over the last decade.

MICHELLE GRATTAN: And that would be it for...?

DR JOHN EDWARDS: And I think that would probably be it for the reasons that Paul mentioned,
household debt is so high. On the Government's promises - well, we're yet to see what they intend
to stick with, whether the revision to the Budget forecast is going to make any difference. My
sense is, given that the path of future surpluses has been moved up, that it's not going to make a
lot of difference to the economic outcomes if the Government implements everything it committed
itself to.

MICHELLE GRATTAN: So you completely reject the Labor argument that these won't be affordable over a

DR JOHN EDWARDS: Well, they're not going to be affordable if we run into trouble, but on the
current - on a path of surpluses, assuming reasonable growth, they are going to be affordable, yes.

STEVE LEWIS: From your perspective, we've heard Wayne Swan talk about making Australia
internationally competitive, what advice do you have for the Government about doing that? Is that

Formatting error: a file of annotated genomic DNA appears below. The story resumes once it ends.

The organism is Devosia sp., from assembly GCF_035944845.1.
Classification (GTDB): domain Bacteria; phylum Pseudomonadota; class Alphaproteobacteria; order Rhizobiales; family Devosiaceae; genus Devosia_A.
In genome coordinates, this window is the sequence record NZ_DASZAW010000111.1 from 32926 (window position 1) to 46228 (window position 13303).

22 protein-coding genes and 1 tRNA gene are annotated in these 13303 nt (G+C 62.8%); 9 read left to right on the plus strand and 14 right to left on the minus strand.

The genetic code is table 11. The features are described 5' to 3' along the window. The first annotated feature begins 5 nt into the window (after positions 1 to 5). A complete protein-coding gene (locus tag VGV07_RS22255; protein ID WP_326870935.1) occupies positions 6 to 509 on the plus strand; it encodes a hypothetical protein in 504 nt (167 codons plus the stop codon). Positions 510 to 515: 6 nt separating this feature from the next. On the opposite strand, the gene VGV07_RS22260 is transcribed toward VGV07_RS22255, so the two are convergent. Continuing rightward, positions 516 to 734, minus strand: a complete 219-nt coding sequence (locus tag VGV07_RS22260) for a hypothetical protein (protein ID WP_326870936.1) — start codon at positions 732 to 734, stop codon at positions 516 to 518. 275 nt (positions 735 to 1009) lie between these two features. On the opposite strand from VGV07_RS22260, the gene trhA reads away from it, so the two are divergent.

essentially about lowering our tax rate or are there measures that the Government needs to address?

DR JOHN EDWARDS: Steve, the way I think about it, we've had - the 13 years of excellent prosperity
we've had have been vastly due to growing labour productivity, that is, growing output per hour
worked. So the challenge for the Government and the challenge for the Opposition is to figure out
ways to keep this going. One way, I think - one thing we ought to be spending a lot more time
looking at is the quality of our physical infrastructure - energy, roads, our ports, airports. Are
they going to be adequate over the next decade? Should we be spending more or should we be spending
less? What should be the balance between the State Government, Federal Government, public and
private? That kind of assessment I think we ought to be making but we're not.

MICHELLE GRATTAN: Infrastructure is obviously one priority of Labor because they've put it in
Stephen Smith's portfolio very specifically. More generally, what do you think Labor needs to do to
rebuild its economic credentials? You come with a record from an adviser to a Labor Government, to
the Keating Government. What would be your advice now?

DR JOHN EDWARDS: Well, I think they've got to do what Wayne Swan says he wants to do, which is to
create an agenda for growth to tell a story about the economy, which is plausible and which goes to
sustaining our prosperity. I don't think that's beyond them but they've certainly got to do a bit
of work.

MICHELLE GRATTAN: How do they reconcile this tension between the business constituency that they